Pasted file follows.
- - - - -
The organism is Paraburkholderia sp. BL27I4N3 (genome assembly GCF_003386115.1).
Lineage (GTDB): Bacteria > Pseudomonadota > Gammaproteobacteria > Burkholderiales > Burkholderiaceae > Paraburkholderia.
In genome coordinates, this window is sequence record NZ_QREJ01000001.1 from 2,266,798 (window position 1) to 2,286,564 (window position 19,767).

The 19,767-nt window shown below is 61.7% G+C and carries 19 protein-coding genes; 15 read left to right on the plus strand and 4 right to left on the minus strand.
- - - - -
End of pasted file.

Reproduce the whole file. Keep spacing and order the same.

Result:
The organism is Paraburkholderia sp. BL27I4N3 (genome assembly GCF_003386115.1).
Lineage (GTDB): Bacteria > Pseudomonadota > Gammaproteobacteria > Burkholderiales > Burkholderiaceae > Paraburkholderia.
In genome coordinates, this window is sequence record NZ_QREJ01000001.1 from 2,266,798 (window position 1) to 2,286,564 (window position 19,767).

The 19,767-nt window shown below is 61.7% G+C and carries 19 protein-coding genes; 15 read left to right on the plus strand and 4 right to left on the minus strand.